Pneumocystis: Pneumocystis jiroveci (previously classified as Pneumocystis carinii), the organism that causes pneumocystis pneumonia (PCP). Pneumocystis jiroveci is found worldwide, in humans and animals. Serologic evidence indicates that most healthy children have been exposed to it by age 3 to 4. Pneumocystis pneumonia (PCP) occurs in immunosuppressed individuals and in premature, malnourished infants.
The symptoms of pneumocystis pneumonia (PCP) include dyspnea (difficulty breathing), nonproductive cough, and fever. Chest X-rays show infiltrates in both lungs. Typically, in untreated PCP, increasing pulmonary involvement leads to death.
There is considerable debate over the classification of Pneumocystis. The diagnosis is confirmed by the identification of Pneumocystis jiroveci in induced sputum or bronchoalveolar lavage (BAL) material (washings of the respiratory tree). In situations where these two techniques cannot be used, transbronchial biopsy or open lung biopsy may prove necessary. In addition, immunofluorescence microscopy using monoclonal antibodies can identify the organisms with higher sensitivity than conventional microscopy.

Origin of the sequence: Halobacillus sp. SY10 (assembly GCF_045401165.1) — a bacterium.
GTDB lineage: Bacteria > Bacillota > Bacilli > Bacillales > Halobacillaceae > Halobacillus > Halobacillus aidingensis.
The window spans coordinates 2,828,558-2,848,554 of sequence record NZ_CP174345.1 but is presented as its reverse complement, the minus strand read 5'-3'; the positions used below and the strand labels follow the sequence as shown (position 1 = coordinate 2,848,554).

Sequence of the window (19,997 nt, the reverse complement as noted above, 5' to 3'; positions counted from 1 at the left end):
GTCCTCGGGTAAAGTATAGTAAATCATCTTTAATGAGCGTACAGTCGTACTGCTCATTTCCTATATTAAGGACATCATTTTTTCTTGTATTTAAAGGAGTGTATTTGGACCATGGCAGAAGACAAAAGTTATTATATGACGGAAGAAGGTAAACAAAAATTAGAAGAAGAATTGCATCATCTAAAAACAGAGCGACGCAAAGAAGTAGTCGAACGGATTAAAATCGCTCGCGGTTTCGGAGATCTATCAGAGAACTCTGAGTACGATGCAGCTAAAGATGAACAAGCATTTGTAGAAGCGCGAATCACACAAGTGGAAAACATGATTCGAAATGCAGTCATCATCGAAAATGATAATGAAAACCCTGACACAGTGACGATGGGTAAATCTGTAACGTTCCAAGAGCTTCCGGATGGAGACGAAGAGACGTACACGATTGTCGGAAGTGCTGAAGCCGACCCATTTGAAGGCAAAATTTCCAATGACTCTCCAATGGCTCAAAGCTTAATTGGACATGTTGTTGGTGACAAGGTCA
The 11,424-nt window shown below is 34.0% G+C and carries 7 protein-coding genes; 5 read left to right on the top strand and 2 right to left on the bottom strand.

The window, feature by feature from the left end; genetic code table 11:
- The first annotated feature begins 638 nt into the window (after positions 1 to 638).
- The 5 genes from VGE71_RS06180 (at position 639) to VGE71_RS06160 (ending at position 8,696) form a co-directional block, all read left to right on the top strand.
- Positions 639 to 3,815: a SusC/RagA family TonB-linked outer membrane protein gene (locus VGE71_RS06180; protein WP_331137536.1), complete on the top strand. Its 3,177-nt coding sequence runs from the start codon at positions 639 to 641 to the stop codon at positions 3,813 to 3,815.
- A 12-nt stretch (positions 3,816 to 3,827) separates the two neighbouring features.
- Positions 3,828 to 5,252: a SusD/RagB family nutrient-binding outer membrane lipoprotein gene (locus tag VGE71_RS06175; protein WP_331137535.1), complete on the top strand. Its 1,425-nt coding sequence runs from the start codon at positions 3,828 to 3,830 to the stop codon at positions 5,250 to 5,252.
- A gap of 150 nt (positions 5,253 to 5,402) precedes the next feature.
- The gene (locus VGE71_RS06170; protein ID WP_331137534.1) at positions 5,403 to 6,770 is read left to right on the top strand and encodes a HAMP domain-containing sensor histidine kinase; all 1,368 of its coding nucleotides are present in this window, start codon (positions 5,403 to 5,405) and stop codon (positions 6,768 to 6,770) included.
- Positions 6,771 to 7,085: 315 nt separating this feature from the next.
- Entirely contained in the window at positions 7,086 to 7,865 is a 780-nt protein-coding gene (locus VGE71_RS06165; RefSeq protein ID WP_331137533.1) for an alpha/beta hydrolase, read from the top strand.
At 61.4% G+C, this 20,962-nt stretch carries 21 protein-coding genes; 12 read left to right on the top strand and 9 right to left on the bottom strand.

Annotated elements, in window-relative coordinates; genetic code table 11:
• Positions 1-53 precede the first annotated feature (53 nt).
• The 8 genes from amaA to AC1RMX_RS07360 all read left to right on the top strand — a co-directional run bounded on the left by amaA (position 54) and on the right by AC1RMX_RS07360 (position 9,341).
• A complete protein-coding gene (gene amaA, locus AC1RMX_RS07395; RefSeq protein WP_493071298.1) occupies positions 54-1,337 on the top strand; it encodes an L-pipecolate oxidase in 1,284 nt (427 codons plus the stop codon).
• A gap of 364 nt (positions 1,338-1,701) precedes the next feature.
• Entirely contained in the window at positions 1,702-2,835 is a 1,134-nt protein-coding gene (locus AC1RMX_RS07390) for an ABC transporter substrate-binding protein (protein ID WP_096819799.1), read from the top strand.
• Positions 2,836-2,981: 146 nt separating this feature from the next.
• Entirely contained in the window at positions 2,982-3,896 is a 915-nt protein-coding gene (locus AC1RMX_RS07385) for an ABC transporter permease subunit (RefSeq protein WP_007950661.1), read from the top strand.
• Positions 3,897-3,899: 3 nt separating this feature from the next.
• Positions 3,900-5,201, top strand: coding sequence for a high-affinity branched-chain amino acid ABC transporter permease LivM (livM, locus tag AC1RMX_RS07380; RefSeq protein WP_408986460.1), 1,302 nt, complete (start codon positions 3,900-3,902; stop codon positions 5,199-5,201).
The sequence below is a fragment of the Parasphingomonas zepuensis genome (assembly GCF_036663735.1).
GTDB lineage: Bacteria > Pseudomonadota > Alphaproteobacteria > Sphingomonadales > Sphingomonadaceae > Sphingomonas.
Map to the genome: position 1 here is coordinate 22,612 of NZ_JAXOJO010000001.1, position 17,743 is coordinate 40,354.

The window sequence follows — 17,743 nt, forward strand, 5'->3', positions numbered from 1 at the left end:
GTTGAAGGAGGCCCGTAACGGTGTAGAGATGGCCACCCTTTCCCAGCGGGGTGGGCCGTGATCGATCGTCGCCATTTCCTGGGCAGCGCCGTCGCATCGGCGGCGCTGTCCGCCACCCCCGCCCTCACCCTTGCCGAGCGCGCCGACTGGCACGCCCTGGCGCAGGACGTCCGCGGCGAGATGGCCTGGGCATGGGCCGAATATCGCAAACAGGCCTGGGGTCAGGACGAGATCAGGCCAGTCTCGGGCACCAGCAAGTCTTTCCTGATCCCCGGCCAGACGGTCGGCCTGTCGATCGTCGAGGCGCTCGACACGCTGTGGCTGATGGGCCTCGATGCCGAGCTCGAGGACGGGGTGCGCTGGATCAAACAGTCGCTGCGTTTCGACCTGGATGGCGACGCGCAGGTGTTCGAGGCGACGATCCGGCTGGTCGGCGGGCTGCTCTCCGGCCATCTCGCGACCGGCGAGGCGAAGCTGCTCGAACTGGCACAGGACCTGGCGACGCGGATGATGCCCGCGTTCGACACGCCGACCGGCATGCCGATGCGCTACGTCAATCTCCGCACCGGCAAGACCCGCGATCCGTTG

Treatment is with medication.